In other words, we had a really "strong bond of unity in the group".

ruth a.
ruth a7 years ago

and yet, and yet, there are female candidates! There certainly weren't (or not many) when I was young. I don't like all of them and I really don't want to see all of them in office, but at least women think they can run for office and give it a try. That's a step upward, no doubt more obvious to someone with a longer view...

Stephen Amsel
Past Member 7 years ago

I'm not sure if Shelby is aware of this, but Palin was far, far from a neophyte when selected as McCain's running-mate. She was a former mayor, was a state-governor, had already risen high enough in the GOP to be one of the primary presidential campaign organizers, and had, apparently, successfully negotiated off-shore (off the Alaskan shore) oil-rights on behalf of the U.S. with Russia. The bar was arguably set higher for her than for Obama, whose elected political career consisted of seven years as a state-senator and two as a federal one. Without having served a full term in federal office, by the logic of this article, was Obama's candidacy racism?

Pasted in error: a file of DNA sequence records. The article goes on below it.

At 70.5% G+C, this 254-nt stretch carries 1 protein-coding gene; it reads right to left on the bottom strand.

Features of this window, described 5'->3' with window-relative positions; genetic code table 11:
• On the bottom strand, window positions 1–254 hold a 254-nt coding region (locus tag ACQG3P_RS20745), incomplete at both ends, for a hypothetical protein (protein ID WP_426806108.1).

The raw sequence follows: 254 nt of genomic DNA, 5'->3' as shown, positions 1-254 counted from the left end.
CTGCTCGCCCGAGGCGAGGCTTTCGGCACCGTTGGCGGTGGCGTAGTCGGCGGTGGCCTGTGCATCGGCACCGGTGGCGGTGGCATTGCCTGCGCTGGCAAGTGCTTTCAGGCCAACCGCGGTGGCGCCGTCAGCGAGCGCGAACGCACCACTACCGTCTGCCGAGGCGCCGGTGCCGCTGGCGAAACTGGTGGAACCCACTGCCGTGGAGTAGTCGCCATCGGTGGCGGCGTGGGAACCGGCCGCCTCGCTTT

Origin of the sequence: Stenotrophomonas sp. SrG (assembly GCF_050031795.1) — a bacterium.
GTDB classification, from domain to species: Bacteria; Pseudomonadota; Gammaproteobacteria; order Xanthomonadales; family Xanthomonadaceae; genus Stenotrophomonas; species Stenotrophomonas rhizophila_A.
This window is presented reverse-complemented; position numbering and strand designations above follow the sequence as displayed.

Also, we've seen how the GOP responds to a man they consider under-qualified, who somehow get the nomination. It happened in Alaska. Joe Miller was, to say the least, not the GOP leaders' first choice. They gave him the nomination, in accordance with their rules, and issued an order forbidding any entity of the GOP from providing their favoured candidate, Murkowski any support whatsoever. The relevant difference between O'Donnell and Greene is party, not gender.